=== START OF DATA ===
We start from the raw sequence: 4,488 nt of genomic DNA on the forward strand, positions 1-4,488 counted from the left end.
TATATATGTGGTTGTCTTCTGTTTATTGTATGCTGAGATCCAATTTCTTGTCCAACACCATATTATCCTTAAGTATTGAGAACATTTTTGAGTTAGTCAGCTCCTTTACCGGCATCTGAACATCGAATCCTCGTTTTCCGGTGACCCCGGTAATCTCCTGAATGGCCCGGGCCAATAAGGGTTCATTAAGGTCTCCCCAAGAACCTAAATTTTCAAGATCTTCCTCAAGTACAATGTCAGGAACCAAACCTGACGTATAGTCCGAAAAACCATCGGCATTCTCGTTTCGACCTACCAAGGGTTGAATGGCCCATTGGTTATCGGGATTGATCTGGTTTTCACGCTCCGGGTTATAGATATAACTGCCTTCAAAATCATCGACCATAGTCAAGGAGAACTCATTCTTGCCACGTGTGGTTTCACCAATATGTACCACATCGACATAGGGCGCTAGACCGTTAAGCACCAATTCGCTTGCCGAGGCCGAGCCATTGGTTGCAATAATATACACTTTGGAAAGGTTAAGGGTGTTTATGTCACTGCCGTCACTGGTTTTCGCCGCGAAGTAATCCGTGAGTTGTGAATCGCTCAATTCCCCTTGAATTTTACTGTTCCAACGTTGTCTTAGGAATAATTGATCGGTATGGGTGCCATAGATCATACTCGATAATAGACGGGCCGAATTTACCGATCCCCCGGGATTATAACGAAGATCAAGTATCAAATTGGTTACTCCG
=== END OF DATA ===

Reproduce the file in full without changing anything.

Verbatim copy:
We start from the raw sequence: 4,488 nt of genomic DNA on the forward strand, positions 1-4,488 counted from the left end.
TATATATGTGGTTGTCTTCTGTTTATTGTATGCTGAGATCCAATTTCTTGTCCAACACCATATTATCCTTAAGTATTGAGAACATTTTTGAGTTAGTCAGCTCCTTTACCGGCATCTGAACATCGAATCCTCGTTTTCCGGTGACCCCGGTAATCTCCTGAATGGCCCGGGCCAATAAGGGTTCATTAAGGTCTCCCCAAGAACCTAAATTTTCAAGATCTTCCTCAAGTACAATGTCAGGAACCAAACCTGACGTATAGTCCGAAAAACCATCGGCATTCTCGTTTCGACCTACCAAGGGTTGAATGGCCCATTGGTTATCGGGATTGATCTGGTTTTCACGCTCCGGGTTATAGATATAACTGCCTTCAAAATCATCGACCATAGTCAAGGAGAACTCATTCTTGCCACGTGTGGTTTCACCAATATGTACCACATCGACATAGGGCGCTAGACCGTTAAGCACCAATTCGCTTGCCGAGGCCGAGCCATTGGTTGCAATAATATACACTTTGGAAAGGTTAAGGGTGTTTATGTCACTGCCGTCACTGGTTTTCGCCGCGAAGTAATCCGTGAGTTGTGAATCGCTCAATTCCCCTTGAATTTTACTGTTCCAACGTTGTCTTAGGAATAATTGATCGGTATGGGTGCCATAGATCATACTCGATAATAGACGGGCCGAATTTACCGATCCCCCGGGATTATAACGAAGATCAAGTATCAAATTGGTTACTCCG